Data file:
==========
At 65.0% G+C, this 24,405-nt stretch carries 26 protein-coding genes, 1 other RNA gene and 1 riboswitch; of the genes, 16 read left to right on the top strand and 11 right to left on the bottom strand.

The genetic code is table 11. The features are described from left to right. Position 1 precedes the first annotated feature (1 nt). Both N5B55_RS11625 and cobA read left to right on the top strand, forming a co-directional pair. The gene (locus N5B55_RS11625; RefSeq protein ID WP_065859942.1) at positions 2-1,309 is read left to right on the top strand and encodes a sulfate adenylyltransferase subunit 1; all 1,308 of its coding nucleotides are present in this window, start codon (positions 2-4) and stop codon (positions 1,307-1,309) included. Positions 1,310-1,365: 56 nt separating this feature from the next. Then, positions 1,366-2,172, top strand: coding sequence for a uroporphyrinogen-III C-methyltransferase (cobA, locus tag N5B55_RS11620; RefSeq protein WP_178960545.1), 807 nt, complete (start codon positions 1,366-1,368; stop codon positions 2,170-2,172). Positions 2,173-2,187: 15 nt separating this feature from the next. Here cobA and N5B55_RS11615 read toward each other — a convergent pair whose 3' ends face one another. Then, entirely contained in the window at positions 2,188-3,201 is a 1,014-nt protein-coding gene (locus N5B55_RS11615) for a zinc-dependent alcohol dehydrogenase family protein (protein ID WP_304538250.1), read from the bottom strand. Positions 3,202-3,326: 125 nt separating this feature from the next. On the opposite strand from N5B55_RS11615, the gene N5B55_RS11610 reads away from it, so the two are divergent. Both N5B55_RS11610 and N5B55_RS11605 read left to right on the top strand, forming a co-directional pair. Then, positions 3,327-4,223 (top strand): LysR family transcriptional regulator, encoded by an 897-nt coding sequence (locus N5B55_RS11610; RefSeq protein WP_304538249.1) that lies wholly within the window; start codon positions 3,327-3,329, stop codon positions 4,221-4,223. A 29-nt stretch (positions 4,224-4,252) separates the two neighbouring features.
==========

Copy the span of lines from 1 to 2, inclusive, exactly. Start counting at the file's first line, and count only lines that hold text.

At 65.0% G+C, this 24,405-nt stretch carries 26 protein-coding genes, 1 other RNA gene and 1 riboswitch; of the genes, 16 read left to right on the top strand and 11 right to left on the bottom strand.

The genetic code is table 11. The features are described from left to right. Position 1 precedes the first annotated feature (1 nt). Both N5B55_RS11625 and cobA read left to right on the top strand, forming a co-directional pair. The gene (locus N5B55_RS11625; RefSeq protein ID WP_065859942.1) at positions 2-1,309 is read left to right on the top strand and encodes a sulfate adenylyltransferase subunit 1; all 1,308 of its coding nucleotides are present in this window, start codon (positions 2-4) and stop codon (positions 1,307-1,309) included. Positions 1,310-1,365: 56 nt separating this feature from the next. Then, positions 1,366-2,172, top strand: coding sequence for a uroporphyrinogen-III C-methyltransferase (cobA, locus tag N5B55_RS11620; RefSeq protein WP_178960545.1), 807 nt, complete (start codon positions 1,366-1,368; stop codon positions 2,170-2,172). Positions 2,173-2,187: 15 nt separating this feature from the next. Here cobA and N5B55_RS11615 read toward each other — a convergent pair whose 3' ends face one another. Then, entirely contained in the window at positions 2,188-3,201 is a 1,014-nt protein-coding gene (locus N5B55_RS11615) for a zinc-dependent alcohol dehydrogenase family protein (protein ID WP_304538250.1), read from the bottom strand. Positions 3,202-3,326: 125 nt separating this feature from the next. On the opposite strand from N5B55_RS11615, the gene N5B55_RS11610 reads away from it, so the two are divergent. Both N5B55_RS11610 and N5B55_RS11605 read left to right on the top strand, forming a co-directional pair. Then, positions 3,327-4,223 (top strand): LysR family transcriptional regulator, encoded by an 897-nt coding sequence (locus N5B55_RS11610; RefSeq protein WP_304538249.1) that lies wholly within the window; start codon positions 3,327-3,329, stop codon positions 4,221-4,223. A 29-nt stretch (positions 4,224-4,252) separates the two neighbouring features.